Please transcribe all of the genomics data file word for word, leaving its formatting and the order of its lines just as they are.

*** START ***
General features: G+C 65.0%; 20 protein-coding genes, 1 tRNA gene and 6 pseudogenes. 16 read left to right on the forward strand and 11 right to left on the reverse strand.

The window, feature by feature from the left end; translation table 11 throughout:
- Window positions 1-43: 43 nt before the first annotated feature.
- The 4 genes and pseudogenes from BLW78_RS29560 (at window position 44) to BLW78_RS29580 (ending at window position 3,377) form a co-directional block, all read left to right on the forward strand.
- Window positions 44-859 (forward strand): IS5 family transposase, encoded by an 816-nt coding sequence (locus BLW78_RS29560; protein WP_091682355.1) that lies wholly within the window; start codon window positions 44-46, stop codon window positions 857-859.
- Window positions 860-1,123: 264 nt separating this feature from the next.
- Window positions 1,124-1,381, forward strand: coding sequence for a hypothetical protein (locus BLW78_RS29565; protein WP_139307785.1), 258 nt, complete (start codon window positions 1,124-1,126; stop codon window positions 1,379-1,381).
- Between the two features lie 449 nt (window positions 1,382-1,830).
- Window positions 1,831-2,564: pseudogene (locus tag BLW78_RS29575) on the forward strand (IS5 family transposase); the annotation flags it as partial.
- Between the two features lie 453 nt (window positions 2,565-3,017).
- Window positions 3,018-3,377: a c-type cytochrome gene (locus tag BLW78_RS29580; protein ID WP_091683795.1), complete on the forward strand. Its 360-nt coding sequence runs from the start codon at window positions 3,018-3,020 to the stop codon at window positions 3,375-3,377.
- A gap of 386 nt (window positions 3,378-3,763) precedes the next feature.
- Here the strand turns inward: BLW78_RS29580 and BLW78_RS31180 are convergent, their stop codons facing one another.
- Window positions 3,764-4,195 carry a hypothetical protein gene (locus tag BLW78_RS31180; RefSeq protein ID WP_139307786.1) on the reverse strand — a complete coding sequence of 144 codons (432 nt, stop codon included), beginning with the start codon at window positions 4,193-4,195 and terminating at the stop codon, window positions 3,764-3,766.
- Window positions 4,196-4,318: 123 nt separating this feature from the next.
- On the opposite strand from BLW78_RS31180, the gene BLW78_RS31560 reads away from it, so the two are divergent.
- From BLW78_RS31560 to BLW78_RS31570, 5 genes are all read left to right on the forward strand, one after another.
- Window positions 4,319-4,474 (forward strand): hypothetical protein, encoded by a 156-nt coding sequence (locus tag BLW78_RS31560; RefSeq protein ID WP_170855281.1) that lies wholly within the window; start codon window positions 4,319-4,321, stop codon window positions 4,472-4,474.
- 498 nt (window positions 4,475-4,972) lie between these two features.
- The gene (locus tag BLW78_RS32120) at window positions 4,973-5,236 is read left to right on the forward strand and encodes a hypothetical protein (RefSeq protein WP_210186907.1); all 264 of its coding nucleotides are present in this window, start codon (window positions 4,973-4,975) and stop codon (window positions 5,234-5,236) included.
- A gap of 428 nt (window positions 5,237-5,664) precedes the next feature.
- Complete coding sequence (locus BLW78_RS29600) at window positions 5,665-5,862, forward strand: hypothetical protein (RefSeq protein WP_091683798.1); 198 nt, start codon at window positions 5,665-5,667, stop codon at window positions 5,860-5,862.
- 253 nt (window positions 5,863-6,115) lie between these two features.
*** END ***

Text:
General features: G+C 65.0%; 20 protein-coding genes, 1 tRNA gene and 6 pseudogenes. 16 read left to right on the forward strand and 11 right to left on the reverse strand.

The window, feature by feature from the left end; translation table 11 throughout:
- Window positions 1-43: 43 nt before the first annotated feature.
- The 4 genes and pseudogenes from BLW78_RS29560 (at window position 44) to BLW78_RS29580 (ending at window position 3,377) form a co-directional block, all read left to right on the forward strand.
- Window positions 44-859 (forward strand): IS5 family transposase, encoded by an 816-nt coding sequence (locus BLW78_RS29560; protein WP_091682355.1) that lies wholly within the window; start codon window positions 44-46, stop codon window positions 857-859.
- Window positions 860-1,123: 264 nt separating this feature from the next.
- Window positions 1,124-1,381, forward strand: coding sequence for a hypothetical protein (locus BLW78_RS29565; protein WP_139307785.1), 258 nt, complete (start codon window positions 1,124-1,126; stop codon window positions 1,379-1,381).
- Between the two features lie 449 nt (window positions 1,382-1,830).
- Window positions 1,831-2,564: pseudogene (locus tag BLW78_RS29575) on the forward strand (IS5 family transposase); the annotation flags it as partial.
- Between the two features lie 453 nt (window positions 2,565-3,017).
- Window positions 3,018-3,377: a c-type cytochrome gene (locus tag BLW78_RS29580; protein ID WP_091683795.1), complete on the forward strand. Its 360-nt coding sequence runs from the start codon at window positions 3,018-3,020 to the stop codon at window positions 3,375-3,377.
- A gap of 386 nt (window positions 3,378-3,763) precedes the next feature.
- Here the strand turns inward: BLW78_RS29580 and BLW78_RS31180 are convergent, their stop codons facing one another.
- Window positions 3,764-4,195 carry a hypothetical protein gene (locus tag BLW78_RS31180; RefSeq protein ID WP_139307786.1) on the reverse strand — a complete coding sequence of 144 codons (432 nt, stop codon included), beginning with the start codon at window positions 4,193-4,195 and terminating at the stop codon, window positions 3,764-3,766.
- Window positions 4,196-4,318: 123 nt separating this feature from the next.
- On the opposite strand from BLW78_RS31180, the gene BLW78_RS31560 reads away from it, so the two are divergent.
- From BLW78_RS31560 to BLW78_RS31570, 5 genes are all read left to right on the forward strand, one after another.
- Window positions 4,319-4,474 (forward strand): hypothetical protein, encoded by a 156-nt coding sequence (locus tag BLW78_RS31560; RefSeq protein ID WP_170855281.1) that lies wholly within the window; start codon window positions 4,319-4,321, stop codon window positions 4,472-4,474.
- 498 nt (window positions 4,475-4,972) lie between these two features.
- The gene (locus tag BLW78_RS32120) at window positions 4,973-5,236 is read left to right on the forward strand and encodes a hypothetical protein (RefSeq protein WP_210186907.1); all 264 of its coding nucleotides are present in this window, start codon (window positions 4,973-4,975) and stop codon (window positions 5,234-5,236) included.
- A gap of 428 nt (window positions 5,237-5,664) precedes the next feature.
- Complete coding sequence (locus BLW78_RS29600) at window positions 5,665-5,862, forward strand: hypothetical protein (RefSeq protein WP_091683798.1); 198 nt, start codon at window positions 5,665-5,667, stop codon at window positions 5,860-5,862.
- 253 nt (window positions 5,863-6,115) lie between these two features.